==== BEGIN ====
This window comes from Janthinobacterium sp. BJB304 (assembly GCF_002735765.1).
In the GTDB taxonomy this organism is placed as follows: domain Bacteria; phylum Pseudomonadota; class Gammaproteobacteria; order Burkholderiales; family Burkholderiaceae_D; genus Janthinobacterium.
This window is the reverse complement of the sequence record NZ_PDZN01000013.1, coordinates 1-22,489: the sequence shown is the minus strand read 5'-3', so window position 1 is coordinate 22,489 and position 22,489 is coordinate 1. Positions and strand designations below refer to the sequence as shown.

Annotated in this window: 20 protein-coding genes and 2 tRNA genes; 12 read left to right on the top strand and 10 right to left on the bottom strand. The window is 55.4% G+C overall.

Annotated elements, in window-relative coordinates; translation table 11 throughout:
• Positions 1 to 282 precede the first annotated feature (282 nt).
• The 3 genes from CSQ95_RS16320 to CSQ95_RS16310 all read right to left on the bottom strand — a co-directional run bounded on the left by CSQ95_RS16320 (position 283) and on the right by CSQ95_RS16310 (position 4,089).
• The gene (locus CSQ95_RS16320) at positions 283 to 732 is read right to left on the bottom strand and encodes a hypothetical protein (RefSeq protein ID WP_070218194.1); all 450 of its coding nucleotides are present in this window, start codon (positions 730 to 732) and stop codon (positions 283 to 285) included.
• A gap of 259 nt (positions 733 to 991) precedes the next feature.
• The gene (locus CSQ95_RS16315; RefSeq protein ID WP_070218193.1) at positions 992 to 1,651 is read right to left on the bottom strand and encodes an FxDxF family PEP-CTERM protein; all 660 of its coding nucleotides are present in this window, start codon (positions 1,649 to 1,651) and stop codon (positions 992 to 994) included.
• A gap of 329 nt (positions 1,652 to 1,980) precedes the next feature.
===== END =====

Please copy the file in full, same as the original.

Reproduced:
This window comes from Janthinobacterium sp. BJB304 (assembly GCF_002735765.1).
In the GTDB taxonomy this organism is placed as follows: domain Bacteria; phylum Pseudomonadota; class Gammaproteobacteria; order Burkholderiales; family Burkholderiaceae_D; genus Janthinobacterium.
This window is the reverse complement of the sequence record NZ_PDZN01000013.1, coordinates 1-22,489: the sequence shown is the minus strand read 5'-3', so window position 1 is coordinate 22,489 and position 22,489 is coordinate 1. Positions and strand designations below refer to the sequence as shown.

Annotated in this window: 20 protein-coding genes and 2 tRNA genes; 12 read left to right on the top strand and 10 right to left on the bottom strand. The window is 55.4% G+C overall.

Annotated elements, in window-relative coordinates; translation table 11 throughout:
• Positions 1 to 282 precede the first annotated feature (282 nt).
• The 3 genes from CSQ95_RS16320 to CSQ95_RS16310 all read right to left on the bottom strand — a co-directional run bounded on the left by CSQ95_RS16320 (position 283) and on the right by CSQ95_RS16310 (position 4,089).
• The gene (locus CSQ95_RS16320) at positions 283 to 732 is read right to left on the bottom strand and encodes a hypothetical protein (RefSeq protein ID WP_070218194.1); all 450 of its coding nucleotides are present in this window, start codon (positions 730 to 732) and stop codon (positions 283 to 285) included.
• A gap of 259 nt (positions 733 to 991) precedes the next feature.
• The gene (locus CSQ95_RS16315; RefSeq protein ID WP_070218193.1) at positions 992 to 1,651 is read right to left on the bottom strand and encodes an FxDxF family PEP-CTERM protein; all 660 of its coding nucleotides are present in this window, start codon (positions 1,649 to 1,651) and stop codon (positions 992 to 994) included.
• A gap of 329 nt (positions 1,652 to 1,980) precedes the next feature.